The remix of “Despacito,” Luis Fonsi and Daddy Yankee‘s Justin Bieber-featuring, radio-dominating summer smash, has logged 15 weeks straight at #1 on the Hot 100 chart. It’s now just one week from the all-time record: 16 weeks, currently held by Mariah Carey and Boyz II Men’s 1995 hit “One Sweet Day.” But look out, Fonsi/Yankee/Bieber: Here comes Taylor Swift.
For a moment, we feared that Bieber’s own new single with BloodPop might block “Despacito” from achieving the honors. But the Biebs whiffed it with the pleasant but predictable “Friends,” which no longer seems like much of a challenger. (In part, that’s because “Friends” was released at a sub-optimal time: noon on a Thursday.)
Swift isn’t playing around with reasonable daylight hours. As she announced on Instagram today, the first single from her new album Reputation will arrive Thursday night. If you’re trying to own the charts, the single best time to drop a track is midnight on a Friday morning. Assuming Swift’s new song releases widely at midnight this Friday, its first full tracking week will post to Billboard on Tuesday, September 5, after Labor Day (in the chart dated September 16).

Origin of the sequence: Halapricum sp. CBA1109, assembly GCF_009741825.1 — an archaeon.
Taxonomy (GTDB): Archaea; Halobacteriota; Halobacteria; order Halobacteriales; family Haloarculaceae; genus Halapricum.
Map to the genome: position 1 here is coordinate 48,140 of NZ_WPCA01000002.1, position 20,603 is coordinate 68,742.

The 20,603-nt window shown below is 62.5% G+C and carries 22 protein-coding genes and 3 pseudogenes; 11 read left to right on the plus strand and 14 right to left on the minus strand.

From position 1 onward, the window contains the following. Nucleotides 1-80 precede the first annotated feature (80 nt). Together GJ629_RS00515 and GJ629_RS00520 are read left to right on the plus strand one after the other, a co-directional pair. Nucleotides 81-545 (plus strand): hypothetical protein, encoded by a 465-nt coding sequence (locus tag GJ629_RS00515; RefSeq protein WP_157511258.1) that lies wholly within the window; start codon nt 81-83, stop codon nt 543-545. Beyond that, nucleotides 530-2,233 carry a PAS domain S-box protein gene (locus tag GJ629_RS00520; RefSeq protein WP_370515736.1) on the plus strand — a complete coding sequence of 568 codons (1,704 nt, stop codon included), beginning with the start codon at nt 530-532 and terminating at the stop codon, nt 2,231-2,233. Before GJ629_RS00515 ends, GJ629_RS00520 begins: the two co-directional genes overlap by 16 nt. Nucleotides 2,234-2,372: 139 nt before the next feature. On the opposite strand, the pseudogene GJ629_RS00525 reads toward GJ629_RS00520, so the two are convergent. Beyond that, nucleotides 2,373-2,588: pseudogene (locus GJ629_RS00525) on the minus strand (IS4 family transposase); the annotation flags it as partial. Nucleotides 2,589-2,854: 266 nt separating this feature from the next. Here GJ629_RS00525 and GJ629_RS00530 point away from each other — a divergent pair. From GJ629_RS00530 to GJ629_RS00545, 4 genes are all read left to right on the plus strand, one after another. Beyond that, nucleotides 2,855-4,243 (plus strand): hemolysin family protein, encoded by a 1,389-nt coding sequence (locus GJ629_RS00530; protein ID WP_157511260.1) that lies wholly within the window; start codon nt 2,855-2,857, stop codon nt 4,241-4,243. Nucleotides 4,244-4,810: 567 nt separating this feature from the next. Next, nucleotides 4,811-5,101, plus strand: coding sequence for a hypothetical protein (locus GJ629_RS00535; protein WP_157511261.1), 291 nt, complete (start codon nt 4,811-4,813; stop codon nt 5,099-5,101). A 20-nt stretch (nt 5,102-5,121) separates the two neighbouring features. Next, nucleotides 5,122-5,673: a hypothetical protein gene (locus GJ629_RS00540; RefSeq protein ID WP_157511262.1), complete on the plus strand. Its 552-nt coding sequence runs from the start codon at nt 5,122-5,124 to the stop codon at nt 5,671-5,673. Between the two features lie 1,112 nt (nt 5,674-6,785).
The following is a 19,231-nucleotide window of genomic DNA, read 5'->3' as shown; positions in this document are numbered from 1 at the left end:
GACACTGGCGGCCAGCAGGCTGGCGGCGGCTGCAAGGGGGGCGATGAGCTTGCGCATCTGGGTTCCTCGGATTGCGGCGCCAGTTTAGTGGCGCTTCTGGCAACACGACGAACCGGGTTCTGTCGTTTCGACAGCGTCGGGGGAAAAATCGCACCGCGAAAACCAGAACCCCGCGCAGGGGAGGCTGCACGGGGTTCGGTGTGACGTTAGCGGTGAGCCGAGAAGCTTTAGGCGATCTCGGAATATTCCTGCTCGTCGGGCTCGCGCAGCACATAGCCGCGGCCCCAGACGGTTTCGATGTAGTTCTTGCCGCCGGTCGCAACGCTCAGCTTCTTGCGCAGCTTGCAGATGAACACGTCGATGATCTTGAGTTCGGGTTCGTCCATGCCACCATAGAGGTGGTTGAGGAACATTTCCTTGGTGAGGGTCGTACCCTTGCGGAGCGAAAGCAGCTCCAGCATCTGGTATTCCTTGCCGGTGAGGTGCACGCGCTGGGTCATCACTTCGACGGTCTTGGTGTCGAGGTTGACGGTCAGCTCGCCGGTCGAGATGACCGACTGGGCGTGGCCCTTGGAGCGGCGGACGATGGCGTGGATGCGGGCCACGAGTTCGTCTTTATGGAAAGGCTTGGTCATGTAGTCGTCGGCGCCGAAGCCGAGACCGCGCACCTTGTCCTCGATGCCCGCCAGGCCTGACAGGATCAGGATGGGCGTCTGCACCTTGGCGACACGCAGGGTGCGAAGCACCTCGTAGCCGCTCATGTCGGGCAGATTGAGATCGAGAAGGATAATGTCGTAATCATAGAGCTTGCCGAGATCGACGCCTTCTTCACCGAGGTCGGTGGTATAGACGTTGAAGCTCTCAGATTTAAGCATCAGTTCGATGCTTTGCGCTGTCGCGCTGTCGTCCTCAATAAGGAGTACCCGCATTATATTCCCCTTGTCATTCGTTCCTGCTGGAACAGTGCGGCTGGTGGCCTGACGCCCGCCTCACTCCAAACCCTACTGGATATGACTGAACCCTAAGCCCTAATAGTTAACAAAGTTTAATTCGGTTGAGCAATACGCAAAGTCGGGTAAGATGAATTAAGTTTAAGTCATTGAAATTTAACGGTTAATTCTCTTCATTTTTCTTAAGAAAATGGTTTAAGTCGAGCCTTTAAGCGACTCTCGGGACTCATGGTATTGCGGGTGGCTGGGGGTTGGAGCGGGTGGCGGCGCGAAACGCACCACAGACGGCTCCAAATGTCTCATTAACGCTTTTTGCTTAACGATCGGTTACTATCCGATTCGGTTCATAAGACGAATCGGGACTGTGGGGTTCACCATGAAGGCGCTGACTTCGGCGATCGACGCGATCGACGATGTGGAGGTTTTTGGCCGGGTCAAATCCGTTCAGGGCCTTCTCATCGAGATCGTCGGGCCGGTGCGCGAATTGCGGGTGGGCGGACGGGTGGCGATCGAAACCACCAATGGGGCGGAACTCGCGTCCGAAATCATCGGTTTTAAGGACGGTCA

That week is also the potential record-breaking 17th week for “Despacito”—unless Swift’s song crushes it. And there’s a good chance that could happen: As Billboard points out, both of Swift’s previous lead singles—1989‘s “Shake It Off” in 2014 and Red‘s “We Are Never Ever Getting Back Together” in 2012—immediately shot to the top of the chart. (Technically, the new song could do what “Together” did: Debut the week prior based on radio airplay, which has a slightly different tracking window, then hit #1 on its first full week.)
So: If Taylor Swift’s new song debuts at #1, “Despacito” will lose its shot at an unprecedented 17-week run. First, though, Fonsi and company must score a 16th week to tie with Mariah and Boyz II Men. We’ll find out if that happens this coming Monday, August 28 (chart dated September 9).
Whatever happens, I’m sure we’ll all be hearing “Despacito” plenty more. If you need to go even deeper on this subject, read Billboard’s full breakdown here.